Spring renovation.

I think it’s fair to say, coming out of winter and into spring, the greens were in great condition. The greens responded well to a new nutritional plan we have implemented, before we started our renovation we were regularly hitting our summer target speed on the greens.

We had planned to use the Graden sand injection as part of our renovation work but when we trialled it on the putting green little to no organic matter was being removed. We were effectively ripping sand out to then inject sand back in, it didn’t seem to make sense. We decided to send a soil sample from 6 different greens away to be tested for thatch/organic matter. The results can be seen below.


The target zone for organic matter content is 4-6%, the greens we had tested were all below that which is fantastic and just goes to show that all the hard work and disturbance has paid off.

So where does this leave us? We are all ready and fired up to get some work done on the greens but for now organic matter isn’t an issue.

We decided that instead of focussing on removing organic matter we would concentrate on creating vertical drainage channels away from the surface using 16mm solid tines to a depth of 75mm and then back fill with as much sand as possible. This firms the green up and also improves drainage.

We have done this operation before but never with this size tine. Because of this were we unsure about the amount of sand we could get into the greens. We agreed that 40tonnes would be great as it is double the amount we would have used with the Graden machine.

To start with we scarified the greens to a depth of 3mm to remove a small amount of organic matter but also to create small lateral channels for the sand to settle into to further boost the amount of sand we could apply. We then cut the greens straight after to clean up the surfaces. The 16mm tine is next using the John Deere aero core which allows us to finish all 18greens in a day. Using the Dakota top dresser we applied 20tonnes of sand in perfect drying conditions. At this point we realised that it was going to take a lot of sand to fill the channels we had created. After the first application of sand we used our zig-zag brush to sweep and work the sand down into the channels. We repeated this process until the channels were packed full with sand. The more sand we apply and the fuller the channels get the harder it is to work the sand away from the surface. We applied 60tonnes of sand before we were happy that the greens had reached their capacity. With such a high volume of sand the amount of stress we place on the greens through brushing in is very high and we had to be careful not to push them over the limit. We used different methods to work the sand down such as a steel drag matt attached to the back of the zig-zag brush and the cassette clean up brushes on the toro greens machine.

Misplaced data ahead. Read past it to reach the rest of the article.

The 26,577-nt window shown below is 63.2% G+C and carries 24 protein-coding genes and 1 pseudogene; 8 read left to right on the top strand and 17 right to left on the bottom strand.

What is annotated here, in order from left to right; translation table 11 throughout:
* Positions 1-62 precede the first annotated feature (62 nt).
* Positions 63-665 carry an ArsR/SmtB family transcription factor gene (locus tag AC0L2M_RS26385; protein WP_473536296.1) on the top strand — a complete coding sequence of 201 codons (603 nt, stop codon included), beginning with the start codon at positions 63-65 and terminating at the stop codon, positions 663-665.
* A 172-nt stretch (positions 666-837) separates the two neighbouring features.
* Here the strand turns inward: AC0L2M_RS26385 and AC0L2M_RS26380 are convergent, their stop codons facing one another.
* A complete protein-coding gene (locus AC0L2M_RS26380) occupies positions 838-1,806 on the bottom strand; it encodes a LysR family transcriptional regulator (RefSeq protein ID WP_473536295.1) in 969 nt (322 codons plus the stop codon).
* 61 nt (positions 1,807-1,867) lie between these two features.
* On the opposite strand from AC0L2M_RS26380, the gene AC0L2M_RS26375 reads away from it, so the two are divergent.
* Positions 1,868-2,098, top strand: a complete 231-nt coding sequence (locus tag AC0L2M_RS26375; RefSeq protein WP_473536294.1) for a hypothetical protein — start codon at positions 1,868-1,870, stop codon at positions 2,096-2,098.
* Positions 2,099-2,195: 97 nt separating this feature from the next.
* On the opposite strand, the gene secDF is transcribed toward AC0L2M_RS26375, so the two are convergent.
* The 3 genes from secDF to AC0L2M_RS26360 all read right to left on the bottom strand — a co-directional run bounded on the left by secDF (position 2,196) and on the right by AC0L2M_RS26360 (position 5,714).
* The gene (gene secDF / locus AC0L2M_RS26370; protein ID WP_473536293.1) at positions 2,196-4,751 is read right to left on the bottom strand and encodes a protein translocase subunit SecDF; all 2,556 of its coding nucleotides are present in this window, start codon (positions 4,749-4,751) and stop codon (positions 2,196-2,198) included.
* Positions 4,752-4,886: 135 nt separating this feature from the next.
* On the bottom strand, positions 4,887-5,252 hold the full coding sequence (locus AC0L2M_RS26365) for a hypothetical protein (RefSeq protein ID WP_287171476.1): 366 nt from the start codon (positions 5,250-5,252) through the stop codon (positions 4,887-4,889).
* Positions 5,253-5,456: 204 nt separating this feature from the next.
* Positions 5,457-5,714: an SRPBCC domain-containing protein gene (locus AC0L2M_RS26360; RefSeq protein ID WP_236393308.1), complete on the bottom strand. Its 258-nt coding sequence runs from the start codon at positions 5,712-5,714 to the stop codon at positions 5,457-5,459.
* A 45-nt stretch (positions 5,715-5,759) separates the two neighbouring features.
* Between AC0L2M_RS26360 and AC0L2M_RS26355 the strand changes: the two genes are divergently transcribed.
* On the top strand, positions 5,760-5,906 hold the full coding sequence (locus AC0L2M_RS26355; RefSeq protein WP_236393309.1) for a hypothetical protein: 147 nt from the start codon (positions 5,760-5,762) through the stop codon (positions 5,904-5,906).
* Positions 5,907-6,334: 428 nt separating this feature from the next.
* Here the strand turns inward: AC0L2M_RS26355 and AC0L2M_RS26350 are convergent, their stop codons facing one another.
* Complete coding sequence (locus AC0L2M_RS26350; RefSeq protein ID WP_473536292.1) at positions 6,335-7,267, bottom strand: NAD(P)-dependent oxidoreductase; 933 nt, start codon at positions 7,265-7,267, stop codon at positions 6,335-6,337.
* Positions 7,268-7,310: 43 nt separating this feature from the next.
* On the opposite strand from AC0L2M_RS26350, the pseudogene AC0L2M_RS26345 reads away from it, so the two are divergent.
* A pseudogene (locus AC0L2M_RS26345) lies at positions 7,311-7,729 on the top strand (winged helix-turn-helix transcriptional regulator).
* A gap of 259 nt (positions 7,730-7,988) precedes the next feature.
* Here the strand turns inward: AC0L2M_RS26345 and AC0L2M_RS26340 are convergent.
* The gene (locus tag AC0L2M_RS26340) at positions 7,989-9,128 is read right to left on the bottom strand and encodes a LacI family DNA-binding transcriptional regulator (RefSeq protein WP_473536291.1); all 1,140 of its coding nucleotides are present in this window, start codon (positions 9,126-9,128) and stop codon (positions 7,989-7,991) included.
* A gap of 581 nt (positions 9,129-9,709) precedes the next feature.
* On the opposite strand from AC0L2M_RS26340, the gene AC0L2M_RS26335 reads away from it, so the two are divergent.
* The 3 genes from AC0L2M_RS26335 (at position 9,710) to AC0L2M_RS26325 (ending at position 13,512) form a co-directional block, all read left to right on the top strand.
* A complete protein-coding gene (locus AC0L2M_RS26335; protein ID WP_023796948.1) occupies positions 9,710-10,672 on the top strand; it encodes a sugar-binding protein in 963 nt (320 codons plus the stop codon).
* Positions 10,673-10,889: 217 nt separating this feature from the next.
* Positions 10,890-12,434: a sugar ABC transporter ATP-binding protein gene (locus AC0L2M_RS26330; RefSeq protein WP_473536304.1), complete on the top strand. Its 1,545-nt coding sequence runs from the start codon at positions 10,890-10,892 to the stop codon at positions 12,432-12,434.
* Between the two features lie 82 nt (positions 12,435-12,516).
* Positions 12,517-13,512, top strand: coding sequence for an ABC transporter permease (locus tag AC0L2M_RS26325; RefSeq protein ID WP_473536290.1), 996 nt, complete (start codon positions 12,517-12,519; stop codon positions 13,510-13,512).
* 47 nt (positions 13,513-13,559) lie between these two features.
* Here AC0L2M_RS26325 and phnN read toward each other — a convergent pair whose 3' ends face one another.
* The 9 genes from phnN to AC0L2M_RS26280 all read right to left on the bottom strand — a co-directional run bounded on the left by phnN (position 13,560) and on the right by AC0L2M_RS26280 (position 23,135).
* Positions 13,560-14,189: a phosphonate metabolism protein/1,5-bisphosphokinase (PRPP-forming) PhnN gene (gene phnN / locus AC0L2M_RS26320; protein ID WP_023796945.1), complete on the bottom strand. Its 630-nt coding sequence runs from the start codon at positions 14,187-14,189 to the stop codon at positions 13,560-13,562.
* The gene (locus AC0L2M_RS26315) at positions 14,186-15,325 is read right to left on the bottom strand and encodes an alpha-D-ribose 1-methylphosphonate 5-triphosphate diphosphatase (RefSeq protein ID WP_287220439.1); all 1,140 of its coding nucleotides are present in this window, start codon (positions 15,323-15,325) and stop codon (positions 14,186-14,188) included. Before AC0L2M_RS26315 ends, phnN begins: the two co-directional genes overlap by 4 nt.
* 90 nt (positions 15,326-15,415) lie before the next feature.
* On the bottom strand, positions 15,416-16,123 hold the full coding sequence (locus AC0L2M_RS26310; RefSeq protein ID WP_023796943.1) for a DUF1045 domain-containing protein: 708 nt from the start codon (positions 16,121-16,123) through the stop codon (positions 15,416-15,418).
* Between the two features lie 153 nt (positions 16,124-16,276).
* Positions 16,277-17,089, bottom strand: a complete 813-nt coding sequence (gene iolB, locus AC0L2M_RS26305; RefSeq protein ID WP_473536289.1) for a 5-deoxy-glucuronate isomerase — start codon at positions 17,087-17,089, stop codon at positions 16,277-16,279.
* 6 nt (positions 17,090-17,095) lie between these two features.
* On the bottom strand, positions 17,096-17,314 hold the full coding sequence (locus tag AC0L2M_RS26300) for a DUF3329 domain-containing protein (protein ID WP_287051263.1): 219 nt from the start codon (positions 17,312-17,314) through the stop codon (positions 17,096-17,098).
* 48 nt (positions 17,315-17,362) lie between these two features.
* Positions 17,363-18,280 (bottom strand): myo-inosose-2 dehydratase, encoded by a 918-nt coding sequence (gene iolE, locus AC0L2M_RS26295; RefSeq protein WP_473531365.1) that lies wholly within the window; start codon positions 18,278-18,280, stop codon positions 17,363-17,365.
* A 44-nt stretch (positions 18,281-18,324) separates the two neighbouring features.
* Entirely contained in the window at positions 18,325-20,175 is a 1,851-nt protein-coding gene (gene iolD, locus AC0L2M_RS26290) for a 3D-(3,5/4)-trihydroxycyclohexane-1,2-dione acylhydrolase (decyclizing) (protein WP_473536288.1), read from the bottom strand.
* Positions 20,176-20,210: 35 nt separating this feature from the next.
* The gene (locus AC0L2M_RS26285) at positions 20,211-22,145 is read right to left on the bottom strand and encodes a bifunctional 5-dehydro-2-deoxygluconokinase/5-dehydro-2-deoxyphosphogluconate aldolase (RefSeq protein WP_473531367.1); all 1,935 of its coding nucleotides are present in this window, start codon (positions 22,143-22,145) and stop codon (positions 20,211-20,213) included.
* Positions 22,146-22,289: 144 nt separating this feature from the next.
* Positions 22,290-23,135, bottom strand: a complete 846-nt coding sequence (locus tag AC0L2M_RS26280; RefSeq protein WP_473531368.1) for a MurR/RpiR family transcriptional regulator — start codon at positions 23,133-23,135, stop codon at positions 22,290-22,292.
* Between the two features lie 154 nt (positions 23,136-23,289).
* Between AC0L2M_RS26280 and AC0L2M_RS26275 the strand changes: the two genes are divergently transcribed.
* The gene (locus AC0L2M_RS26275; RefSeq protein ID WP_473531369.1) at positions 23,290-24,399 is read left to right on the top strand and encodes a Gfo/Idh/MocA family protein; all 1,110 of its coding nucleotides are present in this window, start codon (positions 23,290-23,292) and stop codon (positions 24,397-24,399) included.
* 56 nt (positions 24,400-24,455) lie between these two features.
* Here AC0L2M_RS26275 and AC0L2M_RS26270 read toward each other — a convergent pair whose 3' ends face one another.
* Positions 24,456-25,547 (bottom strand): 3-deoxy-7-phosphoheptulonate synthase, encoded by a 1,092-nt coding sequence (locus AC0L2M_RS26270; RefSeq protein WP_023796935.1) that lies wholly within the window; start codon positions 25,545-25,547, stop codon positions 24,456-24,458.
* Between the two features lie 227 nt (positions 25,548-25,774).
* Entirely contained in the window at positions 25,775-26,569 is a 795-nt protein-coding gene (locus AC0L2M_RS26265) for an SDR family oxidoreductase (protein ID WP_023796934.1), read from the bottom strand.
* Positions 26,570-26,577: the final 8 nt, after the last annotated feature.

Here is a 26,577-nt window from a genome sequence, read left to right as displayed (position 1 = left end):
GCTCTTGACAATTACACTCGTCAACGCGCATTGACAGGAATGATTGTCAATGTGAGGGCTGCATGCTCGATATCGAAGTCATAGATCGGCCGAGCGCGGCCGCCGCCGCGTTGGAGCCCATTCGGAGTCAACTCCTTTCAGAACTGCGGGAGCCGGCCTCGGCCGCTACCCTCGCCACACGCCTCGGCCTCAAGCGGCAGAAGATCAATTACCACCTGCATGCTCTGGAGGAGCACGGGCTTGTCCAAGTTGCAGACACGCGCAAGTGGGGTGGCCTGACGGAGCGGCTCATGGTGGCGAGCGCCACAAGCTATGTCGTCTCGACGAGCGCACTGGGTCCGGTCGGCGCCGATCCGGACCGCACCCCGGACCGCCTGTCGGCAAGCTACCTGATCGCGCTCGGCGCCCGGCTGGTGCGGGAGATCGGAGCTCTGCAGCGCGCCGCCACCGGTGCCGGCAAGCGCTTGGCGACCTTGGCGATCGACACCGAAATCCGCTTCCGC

Once we were happy the holes were filled, we then used the aero core again and spike using a 6mm solid tine to a depth of 75mm. This helps work the sand away from the surface through vibration but more importantly closes the big 16mm tine blemishes and leaves a much small hole that will effect ball roll less. A final 5tonnes of sand were then applied to maximise our sand usage and to help smooth out the 6mm tine holes. Now that the work has been done we reinstate the surfaces as best we can with a double roll and finish up by running the irrigation to settle the sand down into the surface.

To help explain the process better please watch this video that demonstrates some of the operations we carried out.

In all, the spring renovations were a great success and in total we applied 65tonnes of sand. The weather was kind and all operations ran smoothly save from a few hiccups with the irrigation system resulting in some wet golfers. Since completing the work we have had some testing periods of heavy rain and the greens have stood up very well. It’s reassuring knowing that we now have good drainage channels working water away from the surfaces, just incase the jet stream isn’t kind to us this summer.


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